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Trim-Slice: Dual-Core ARM Tegra 2 Desktop

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  • Trim-Slice: Dual-Core ARM Tegra 2 Desktop

    Phoronix: Trim-Slice: Dual-Core ARM Tegra 2 Desktop

    The Trim-Slice from CompuLab is a dual-core ARM Cortex-A9 nettop based on the NVIDIA Tegra 2 platform. In this article are our first Ubuntu benchmarks of this low power, fan-less desktop with comparative figures to Intel's older platforms and the OMAP4660-based dual-core ARM Cortex-A9 PandaBoard ES.

    Phoronix, Linux Hardware Reviews, Linux hardware benchmarks, Linux server benchmarks, Linux benchmarking, Desktop Linux, Linux performance, Open Source graphics, Linux How To, Ubuntu benchmarks, Ubuntu hardware, Phoronix Test Suite

  • #2
    Michael, other sources on the net say it gets hot. Can you measure how hot?


    • #3
      I hope that in a future article you can talk a little about 3D support and hardware video decoding.
      Many devices such as this one tend to fall short on that department: they could do this, and that, and the other, but in reality the drivers aren't up-to-date/the sdk is unavailable/you're stuck with only an old linux or userland version.


      • #4

        Thank you for these recent great ARM reviews! Could you please include power consumption for these ARM systems in your tests? It can be as simple as measuring from the wall plug.

        Also, its very interesting that this Tegra 2 box beat out the Pandaboard with a "theoretically" better processor running at 20% higher speed with NEON extensions, and they managed this on an Ubuntu 11.04 distro with an older kernel.

        Trim-Slice must have backported some ARM optimizations from the newer kernels to achieve this. I'd really like to see a comparison of both the Pandaboard (omap) and Trim-Slice (tegra) running on the latest Linux 3.2 kernel. That would make for a very interesting comparison.


        • #5
          Another interesting project to look at for small/tiny "desktops" is the "Rapsberry Pi"-board. It's more like the Panda-Board since it doesn't feature a case but comes with Linux pre-installed. It comes in two different configurations (RAM and with or w/o Ethernet) and is equipped with an Broadcom BCM2835 (ARM11, 700MHz).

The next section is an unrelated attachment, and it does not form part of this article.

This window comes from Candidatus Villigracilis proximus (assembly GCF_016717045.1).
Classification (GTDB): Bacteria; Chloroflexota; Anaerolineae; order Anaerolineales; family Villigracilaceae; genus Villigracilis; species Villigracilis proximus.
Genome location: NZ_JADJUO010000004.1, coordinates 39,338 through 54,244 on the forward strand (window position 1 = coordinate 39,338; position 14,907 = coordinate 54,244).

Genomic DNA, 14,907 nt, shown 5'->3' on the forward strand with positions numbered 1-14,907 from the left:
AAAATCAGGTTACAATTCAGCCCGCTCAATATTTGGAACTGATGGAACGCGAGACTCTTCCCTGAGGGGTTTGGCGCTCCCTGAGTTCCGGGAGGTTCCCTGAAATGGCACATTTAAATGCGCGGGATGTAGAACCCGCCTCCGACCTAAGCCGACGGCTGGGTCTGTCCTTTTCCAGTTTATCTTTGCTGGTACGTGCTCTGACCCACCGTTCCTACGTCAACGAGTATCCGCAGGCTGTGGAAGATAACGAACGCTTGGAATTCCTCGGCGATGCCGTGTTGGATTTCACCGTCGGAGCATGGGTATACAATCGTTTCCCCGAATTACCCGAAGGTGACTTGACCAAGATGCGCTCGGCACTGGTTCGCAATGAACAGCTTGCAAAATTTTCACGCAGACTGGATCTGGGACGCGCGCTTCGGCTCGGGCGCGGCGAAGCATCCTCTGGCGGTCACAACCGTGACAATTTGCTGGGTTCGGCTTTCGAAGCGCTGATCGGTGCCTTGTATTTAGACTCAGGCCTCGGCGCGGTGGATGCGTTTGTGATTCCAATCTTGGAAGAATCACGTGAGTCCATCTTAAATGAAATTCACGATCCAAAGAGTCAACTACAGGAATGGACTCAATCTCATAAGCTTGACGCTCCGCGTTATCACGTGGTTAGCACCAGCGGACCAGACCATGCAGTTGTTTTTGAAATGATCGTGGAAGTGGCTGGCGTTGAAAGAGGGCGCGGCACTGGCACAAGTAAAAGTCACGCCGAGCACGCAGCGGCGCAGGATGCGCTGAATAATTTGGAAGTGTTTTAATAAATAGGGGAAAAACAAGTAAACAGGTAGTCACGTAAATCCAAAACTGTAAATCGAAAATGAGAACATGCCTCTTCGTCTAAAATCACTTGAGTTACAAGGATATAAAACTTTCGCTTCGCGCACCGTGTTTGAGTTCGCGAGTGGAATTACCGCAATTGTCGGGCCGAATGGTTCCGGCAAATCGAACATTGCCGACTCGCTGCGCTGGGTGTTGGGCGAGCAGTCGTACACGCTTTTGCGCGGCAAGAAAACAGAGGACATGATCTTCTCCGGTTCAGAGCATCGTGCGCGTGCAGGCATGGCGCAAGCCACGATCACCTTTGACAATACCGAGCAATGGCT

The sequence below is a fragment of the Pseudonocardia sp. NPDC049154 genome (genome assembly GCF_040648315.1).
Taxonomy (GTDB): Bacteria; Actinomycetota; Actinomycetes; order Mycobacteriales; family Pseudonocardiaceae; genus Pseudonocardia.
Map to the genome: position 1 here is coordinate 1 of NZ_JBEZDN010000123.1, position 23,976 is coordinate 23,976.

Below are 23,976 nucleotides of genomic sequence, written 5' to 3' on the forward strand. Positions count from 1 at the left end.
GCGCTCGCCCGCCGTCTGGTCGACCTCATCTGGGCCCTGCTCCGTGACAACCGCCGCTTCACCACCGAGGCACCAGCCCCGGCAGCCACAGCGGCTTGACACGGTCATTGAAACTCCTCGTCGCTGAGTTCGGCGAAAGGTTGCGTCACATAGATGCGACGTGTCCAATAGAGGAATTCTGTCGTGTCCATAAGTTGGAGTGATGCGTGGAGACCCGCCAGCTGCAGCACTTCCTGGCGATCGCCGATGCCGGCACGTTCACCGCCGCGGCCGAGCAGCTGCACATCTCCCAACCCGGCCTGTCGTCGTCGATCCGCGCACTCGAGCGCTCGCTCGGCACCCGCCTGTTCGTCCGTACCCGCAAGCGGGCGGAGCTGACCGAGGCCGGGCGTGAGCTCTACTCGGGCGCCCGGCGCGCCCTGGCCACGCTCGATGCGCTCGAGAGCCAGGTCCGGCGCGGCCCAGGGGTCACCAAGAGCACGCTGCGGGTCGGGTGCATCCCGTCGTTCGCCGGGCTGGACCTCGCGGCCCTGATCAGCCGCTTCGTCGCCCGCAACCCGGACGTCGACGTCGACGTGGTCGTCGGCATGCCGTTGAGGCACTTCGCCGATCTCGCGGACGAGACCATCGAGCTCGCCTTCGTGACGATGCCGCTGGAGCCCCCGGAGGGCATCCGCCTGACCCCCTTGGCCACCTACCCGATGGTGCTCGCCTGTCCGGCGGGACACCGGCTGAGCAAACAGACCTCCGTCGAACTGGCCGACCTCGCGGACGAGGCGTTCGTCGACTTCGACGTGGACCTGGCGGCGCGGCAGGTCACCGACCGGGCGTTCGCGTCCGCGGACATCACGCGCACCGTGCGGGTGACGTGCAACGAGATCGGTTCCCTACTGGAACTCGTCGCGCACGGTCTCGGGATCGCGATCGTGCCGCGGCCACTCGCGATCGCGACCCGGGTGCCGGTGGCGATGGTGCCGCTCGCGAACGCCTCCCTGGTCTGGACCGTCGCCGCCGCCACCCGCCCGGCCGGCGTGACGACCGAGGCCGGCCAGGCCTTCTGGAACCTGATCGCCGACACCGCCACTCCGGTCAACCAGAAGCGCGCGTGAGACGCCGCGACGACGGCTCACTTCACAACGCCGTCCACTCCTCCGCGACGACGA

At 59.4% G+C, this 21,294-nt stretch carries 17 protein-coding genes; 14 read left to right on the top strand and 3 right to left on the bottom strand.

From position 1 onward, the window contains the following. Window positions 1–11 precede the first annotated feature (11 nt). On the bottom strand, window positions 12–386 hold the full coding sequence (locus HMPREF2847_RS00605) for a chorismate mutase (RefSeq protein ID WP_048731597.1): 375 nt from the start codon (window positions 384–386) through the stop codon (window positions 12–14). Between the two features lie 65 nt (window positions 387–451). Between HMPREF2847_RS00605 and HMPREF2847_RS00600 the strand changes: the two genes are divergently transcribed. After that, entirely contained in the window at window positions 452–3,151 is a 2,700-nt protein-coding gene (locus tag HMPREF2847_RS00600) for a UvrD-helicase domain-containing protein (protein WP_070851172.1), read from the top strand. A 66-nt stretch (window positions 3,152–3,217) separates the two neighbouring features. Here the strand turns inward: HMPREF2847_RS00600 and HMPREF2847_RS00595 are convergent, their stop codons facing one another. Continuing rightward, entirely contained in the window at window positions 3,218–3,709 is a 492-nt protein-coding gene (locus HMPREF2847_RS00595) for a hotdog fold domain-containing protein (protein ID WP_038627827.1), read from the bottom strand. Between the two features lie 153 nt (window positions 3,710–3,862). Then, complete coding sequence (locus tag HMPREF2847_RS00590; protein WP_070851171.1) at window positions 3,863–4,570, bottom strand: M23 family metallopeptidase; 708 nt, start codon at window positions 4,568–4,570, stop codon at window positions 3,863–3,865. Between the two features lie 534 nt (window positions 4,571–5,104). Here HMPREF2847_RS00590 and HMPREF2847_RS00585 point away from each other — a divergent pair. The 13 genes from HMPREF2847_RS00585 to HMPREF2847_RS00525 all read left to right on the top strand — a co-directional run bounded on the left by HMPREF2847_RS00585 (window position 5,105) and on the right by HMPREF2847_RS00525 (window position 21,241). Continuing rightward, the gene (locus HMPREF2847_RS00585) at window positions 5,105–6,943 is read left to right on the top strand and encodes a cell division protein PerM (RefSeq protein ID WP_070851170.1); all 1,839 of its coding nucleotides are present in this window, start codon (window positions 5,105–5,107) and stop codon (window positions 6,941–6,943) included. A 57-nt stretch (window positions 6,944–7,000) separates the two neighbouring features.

Not to be ordered yet but will be out in some weeks.

          @Michael: According to their blog, the guys will be/are in Las Vegas, too:
          Maybe you want to arrange a meeting


          • #6
            Cool. When do we start seeing netbooks with these processors? What about a sixteen core 4GB device? Shouldn't have too high a power envelope...


            • #7
              What the hell is the "Line-out; Video-in" connector?


              • #8
                From teh pdf:
                Originally posted by trim-slice-user-guide.pdf
                Video input

                The Trim-Slice video input is implemented on the additional pin
                of the line-out audio jack. Use the 3.5mm to RCA adapter
                included in this package and a standard RCA cable to connect
                the Trim-Slice to an external analog video source.


                • #9

                  Okay, I keep looking at these ARM boards off and on and keep asking myself what would I do with it.
                  1. File Server, no go not enough SATA ports or an expansion slot.
                  2. HTPC, Not enough grunt to get 1080P or even 720P done. No flash so not Hulu, or youtube. Running full linux, so no netflix.
                  3. Desktop for grandma/kids, no flash as it is arm + linux based, no way to play those cheep games from the bin at bestbuy.

                  Does the arm world have something like PCI-E or even PCI? How about a way to get more than 4 SATA ports and Dual GbE Lan that isn't via USB2.0?

                  Anyways, could someone explain to me what I would do with a Trim-Slice/Pandaboard ES? Looks fun to play with and maybe it would work nice for a kitchen/embeded computer, but I'm just not getting it.


                  • #10
                    Thanks for the continued ARM reporting!

                    The more that is see of thee ARM based systems the more I realize Apple was right to go this route for iPad. It is impressive that this hardware is beating Intel fairly consistently on an OS where the support isn't exactly the best.